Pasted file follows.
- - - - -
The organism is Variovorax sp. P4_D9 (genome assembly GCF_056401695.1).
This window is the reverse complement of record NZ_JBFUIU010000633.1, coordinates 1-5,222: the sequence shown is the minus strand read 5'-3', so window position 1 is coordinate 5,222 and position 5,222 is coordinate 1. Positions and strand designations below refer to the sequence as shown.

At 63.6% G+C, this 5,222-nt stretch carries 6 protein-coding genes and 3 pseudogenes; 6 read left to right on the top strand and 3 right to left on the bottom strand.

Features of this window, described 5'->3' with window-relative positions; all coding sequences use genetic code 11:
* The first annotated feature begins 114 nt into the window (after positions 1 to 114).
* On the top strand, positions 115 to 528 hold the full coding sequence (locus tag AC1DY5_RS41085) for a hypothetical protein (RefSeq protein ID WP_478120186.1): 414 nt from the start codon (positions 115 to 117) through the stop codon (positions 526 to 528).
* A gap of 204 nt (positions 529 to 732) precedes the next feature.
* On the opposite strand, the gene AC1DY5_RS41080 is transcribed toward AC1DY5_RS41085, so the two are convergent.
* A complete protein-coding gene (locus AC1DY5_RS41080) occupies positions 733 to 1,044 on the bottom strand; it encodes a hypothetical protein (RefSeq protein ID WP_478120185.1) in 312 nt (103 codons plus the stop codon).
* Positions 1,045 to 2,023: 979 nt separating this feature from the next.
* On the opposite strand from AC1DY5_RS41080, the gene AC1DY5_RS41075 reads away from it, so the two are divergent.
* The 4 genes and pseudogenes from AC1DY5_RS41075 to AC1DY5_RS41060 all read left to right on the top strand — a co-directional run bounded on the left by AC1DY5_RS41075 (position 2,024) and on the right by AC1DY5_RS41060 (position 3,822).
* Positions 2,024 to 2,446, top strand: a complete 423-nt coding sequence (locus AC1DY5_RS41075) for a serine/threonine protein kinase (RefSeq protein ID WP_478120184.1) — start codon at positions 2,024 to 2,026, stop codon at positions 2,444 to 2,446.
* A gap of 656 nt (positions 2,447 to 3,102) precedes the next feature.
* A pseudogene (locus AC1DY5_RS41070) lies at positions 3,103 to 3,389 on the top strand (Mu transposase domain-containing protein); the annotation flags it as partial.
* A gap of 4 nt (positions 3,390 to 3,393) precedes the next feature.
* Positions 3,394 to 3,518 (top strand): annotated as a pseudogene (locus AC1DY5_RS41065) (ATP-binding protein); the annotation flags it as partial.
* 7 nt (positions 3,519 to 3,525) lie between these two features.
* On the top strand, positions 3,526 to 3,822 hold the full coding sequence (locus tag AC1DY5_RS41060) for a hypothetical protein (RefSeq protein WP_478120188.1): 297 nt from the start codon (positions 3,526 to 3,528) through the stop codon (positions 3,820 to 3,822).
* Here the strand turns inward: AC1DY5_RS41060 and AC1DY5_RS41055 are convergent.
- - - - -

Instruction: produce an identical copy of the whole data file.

The organism is Variovorax sp. P4_D9 (genome assembly GCF_056401695.1).
This window is the reverse complement of record NZ_JBFUIU010000633.1, coordinates 1-5,222: the sequence shown is the minus strand read 5'-3', so window position 1 is coordinate 5,222 and position 5,222 is coordinate 1. Positions and strand designations below refer to the sequence as shown.

At 63.6% G+C, this 5,222-nt stretch carries 6 protein-coding genes and 3 pseudogenes; 6 read left to right on the top strand and 3 right to left on the bottom strand.

Features of this window, described 5'->3' with window-relative positions; all coding sequences use genetic code 11:
* The first annotated feature begins 114 nt into the window (after positions 1 to 114).
* On the top strand, positions 115 to 528 hold the full coding sequence (locus tag AC1DY5_RS41085) for a hypothetical protein (RefSeq protein ID WP_478120186.1): 414 nt from the start codon (positions 115 to 117) through the stop codon (positions 526 to 528).
* A gap of 204 nt (positions 529 to 732) precedes the next feature.
* On the opposite strand, the gene AC1DY5_RS41080 is transcribed toward AC1DY5_RS41085, so the two are convergent.
* A complete protein-coding gene (locus AC1DY5_RS41080) occupies positions 733 to 1,044 on the bottom strand; it encodes a hypothetical protein (RefSeq protein ID WP_478120185.1) in 312 nt (103 codons plus the stop codon).
* Positions 1,045 to 2,023: 979 nt separating this feature from the next.
* On the opposite strand from AC1DY5_RS41080, the gene AC1DY5_RS41075 reads away from it, so the two are divergent.
* The 4 genes and pseudogenes from AC1DY5_RS41075 to AC1DY5_RS41060 all read left to right on the top strand — a co-directional run bounded on the left by AC1DY5_RS41075 (position 2,024) and on the right by AC1DY5_RS41060 (position 3,822).
* Positions 2,024 to 2,446, top strand: a complete 423-nt coding sequence (locus AC1DY5_RS41075) for a serine/threonine protein kinase (RefSeq protein ID WP_478120184.1) — start codon at positions 2,024 to 2,026, stop codon at positions 2,444 to 2,446.
* A gap of 656 nt (positions 2,447 to 3,102) precedes the next feature.
* A pseudogene (locus AC1DY5_RS41070) lies at positions 3,103 to 3,389 on the top strand (Mu transposase domain-containing protein); the annotation flags it as partial.
* A gap of 4 nt (positions 3,390 to 3,393) precedes the next feature.
* Positions 3,394 to 3,518 (top strand): annotated as a pseudogene (locus AC1DY5_RS41065) (ATP-binding protein); the annotation flags it as partial.
* 7 nt (positions 3,519 to 3,525) lie between these two features.
* On the top strand, positions 3,526 to 3,822 hold the full coding sequence (locus tag AC1DY5_RS41060) for a hypothetical protein (RefSeq protein WP_478120188.1): 297 nt from the start codon (positions 3,526 to 3,528) through the stop codon (positions 3,820 to 3,822).
* Here the strand turns inward: AC1DY5_RS41060 and AC1DY5_RS41055 are convergent.